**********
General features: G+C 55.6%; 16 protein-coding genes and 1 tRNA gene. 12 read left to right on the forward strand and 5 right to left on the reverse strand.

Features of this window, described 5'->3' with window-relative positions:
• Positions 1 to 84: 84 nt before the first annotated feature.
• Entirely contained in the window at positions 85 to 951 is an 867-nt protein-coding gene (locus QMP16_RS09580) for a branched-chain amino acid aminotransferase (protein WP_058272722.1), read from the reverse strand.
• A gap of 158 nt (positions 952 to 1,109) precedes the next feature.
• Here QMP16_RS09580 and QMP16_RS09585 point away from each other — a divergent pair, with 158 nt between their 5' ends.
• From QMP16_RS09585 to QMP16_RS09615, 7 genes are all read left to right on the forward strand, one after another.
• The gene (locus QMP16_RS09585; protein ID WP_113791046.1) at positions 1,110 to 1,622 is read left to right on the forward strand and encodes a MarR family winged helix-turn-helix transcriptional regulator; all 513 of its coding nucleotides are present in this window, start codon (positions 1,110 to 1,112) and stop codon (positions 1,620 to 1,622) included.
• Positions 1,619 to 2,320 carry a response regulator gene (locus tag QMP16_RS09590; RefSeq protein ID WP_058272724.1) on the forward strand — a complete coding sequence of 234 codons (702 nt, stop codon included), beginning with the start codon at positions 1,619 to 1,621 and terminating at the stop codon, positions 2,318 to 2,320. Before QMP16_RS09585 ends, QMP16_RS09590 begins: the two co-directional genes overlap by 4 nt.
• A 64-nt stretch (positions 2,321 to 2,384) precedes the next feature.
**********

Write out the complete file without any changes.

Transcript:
General features: G+C 55.6%; 16 protein-coding genes and 1 tRNA gene. 12 read left to right on the forward strand and 5 right to left on the reverse strand.

Features of this window, described 5'->3' with window-relative positions:
• Positions 1 to 84: 84 nt before the first annotated feature.
• Entirely contained in the window at positions 85 to 951 is an 867-nt protein-coding gene (locus QMP16_RS09580) for a branched-chain amino acid aminotransferase (protein WP_058272722.1), read from the reverse strand.
• A gap of 158 nt (positions 952 to 1,109) precedes the next feature.
• Here QMP16_RS09580 and QMP16_RS09585 point away from each other — a divergent pair, with 158 nt between their 5' ends.
• From QMP16_RS09585 to QMP16_RS09615, 7 genes are all read left to right on the forward strand, one after another.
• The gene (locus QMP16_RS09585; protein ID WP_113791046.1) at positions 1,110 to 1,622 is read left to right on the forward strand and encodes a MarR family winged helix-turn-helix transcriptional regulator; all 513 of its coding nucleotides are present in this window, start codon (positions 1,110 to 1,112) and stop codon (positions 1,620 to 1,622) included.
• Positions 1,619 to 2,320 carry a response regulator gene (locus tag QMP16_RS09590; RefSeq protein ID WP_058272724.1) on the forward strand — a complete coding sequence of 234 codons (702 nt, stop codon included), beginning with the start codon at positions 1,619 to 1,621 and terminating at the stop codon, positions 2,318 to 2,320. Before QMP16_RS09585 ends, QMP16_RS09590 begins: the two co-directional genes overlap by 4 nt.
• A 64-nt stretch (positions 2,321 to 2,384) precedes the next feature.